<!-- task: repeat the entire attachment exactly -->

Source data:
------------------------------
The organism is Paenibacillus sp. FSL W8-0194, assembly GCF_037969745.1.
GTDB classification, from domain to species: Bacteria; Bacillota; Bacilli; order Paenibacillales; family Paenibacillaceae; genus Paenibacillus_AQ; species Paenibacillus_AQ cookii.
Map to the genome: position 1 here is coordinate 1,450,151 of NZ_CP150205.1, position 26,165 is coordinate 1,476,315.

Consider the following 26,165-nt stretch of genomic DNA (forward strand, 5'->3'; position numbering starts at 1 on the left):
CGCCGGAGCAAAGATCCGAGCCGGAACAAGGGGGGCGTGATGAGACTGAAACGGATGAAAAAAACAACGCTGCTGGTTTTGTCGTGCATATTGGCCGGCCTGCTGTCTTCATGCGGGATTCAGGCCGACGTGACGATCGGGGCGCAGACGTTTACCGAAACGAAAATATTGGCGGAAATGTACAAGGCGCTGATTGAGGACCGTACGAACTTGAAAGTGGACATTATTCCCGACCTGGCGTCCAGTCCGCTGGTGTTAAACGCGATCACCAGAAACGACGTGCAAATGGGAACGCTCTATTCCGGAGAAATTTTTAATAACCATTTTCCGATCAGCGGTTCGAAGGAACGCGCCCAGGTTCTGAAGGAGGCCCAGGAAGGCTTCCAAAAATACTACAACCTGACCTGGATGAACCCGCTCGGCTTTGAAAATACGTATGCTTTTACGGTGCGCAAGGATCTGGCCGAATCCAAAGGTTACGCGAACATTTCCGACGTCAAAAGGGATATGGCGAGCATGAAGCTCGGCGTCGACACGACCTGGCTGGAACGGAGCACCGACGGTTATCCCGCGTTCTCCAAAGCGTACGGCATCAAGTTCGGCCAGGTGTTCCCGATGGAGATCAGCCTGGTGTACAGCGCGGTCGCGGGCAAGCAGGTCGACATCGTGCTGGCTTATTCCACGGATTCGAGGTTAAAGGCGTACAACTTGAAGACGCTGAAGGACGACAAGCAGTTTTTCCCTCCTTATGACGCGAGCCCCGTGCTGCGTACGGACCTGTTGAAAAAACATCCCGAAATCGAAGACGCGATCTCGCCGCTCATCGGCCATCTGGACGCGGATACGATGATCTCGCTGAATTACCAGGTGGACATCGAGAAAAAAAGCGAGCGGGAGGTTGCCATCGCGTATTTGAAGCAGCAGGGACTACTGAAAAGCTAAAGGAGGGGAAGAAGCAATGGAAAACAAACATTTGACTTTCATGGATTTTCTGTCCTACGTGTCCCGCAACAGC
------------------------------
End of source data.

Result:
The organism is Paenibacillus sp. FSL W8-0194, assembly GCF_037969745.1.
GTDB classification, from domain to species: Bacteria; Bacillota; Bacilli; order Paenibacillales; family Paenibacillaceae; genus Paenibacillus_AQ; species Paenibacillus_AQ cookii.
Map to the genome: position 1 here is coordinate 1,450,151 of NZ_CP150205.1, position 26,165 is coordinate 1,476,315.

Consider the following 26,165-nt stretch of genomic DNA (forward strand, 5'->3'; position numbering starts at 1 on the left):
CGCCGGAGCAAAGATCCGAGCCGGAACAAGGGGGGCGTGATGAGACTGAAACGGATGAAAAAAACAACGCTGCTGGTTTTGTCGTGCATATTGGCCGGCCTGCTGTCTTCATGCGGGATTCAGGCCGACGTGACGATCGGGGCGCAGACGTTTACCGAAACGAAAATATTGGCGGAAATGTACAAGGCGCTGATTGAGGACCGTACGAACTTGAAAGTGGACATTATTCCCGACCTGGCGTCCAGTCCGCTGGTGTTAAACGCGATCACCAGAAACGACGTGCAAATGGGAACGCTCTATTCCGGAGAAATTTTTAATAACCATTTTCCGATCAGCGGTTCGAAGGAACGCGCCCAGGTTCTGAAGGAGGCCCAGGAAGGCTTCCAAAAATACTACAACCTGACCTGGATGAACCCGCTCGGCTTTGAAAATACGTATGCTTTTACGGTGCGCAAGGATCTGGCCGAATCCAAAGGTTACGCGAACATTTCCGACGTCAAAAGGGATATGGCGAGCATGAAGCTCGGCGTCGACACGACCTGGCTGGAACGGAGCACCGACGGTTATCCCGCGTTCTCCAAAGCGTACGGCATCAAGTTCGGCCAGGTGTTCCCGATGGAGATCAGCCTGGTGTACAGCGCGGTCGCGGGCAAGCAGGTCGACATCGTGCTGGCTTATTCCACGGATTCGAGGTTAAAGGCGTACAACTTGAAGACGCTGAAGGACGACAAGCAGTTTTTCCCTCCTTATGACGCGAGCCCCGTGCTGCGTACGGACCTGTTGAAAAAACATCCCGAAATCGAAGACGCGATCTCGCCGCTCATCGGCCATCTGGACGCGGATACGATGATCTCGCTGAATTACCAGGTGGACATCGAGAAAAAAAGCGAGCGGGAGGTTGCCATCGCGTATTTGAAGCAGCAGGGACTACTGAAAAGCTAAAGGAGGGGAAGAAGCAATGGAAAACAAACATTTGACTTTCATGGATTTTCTGTCCTACGTGTCCCGCAACAGC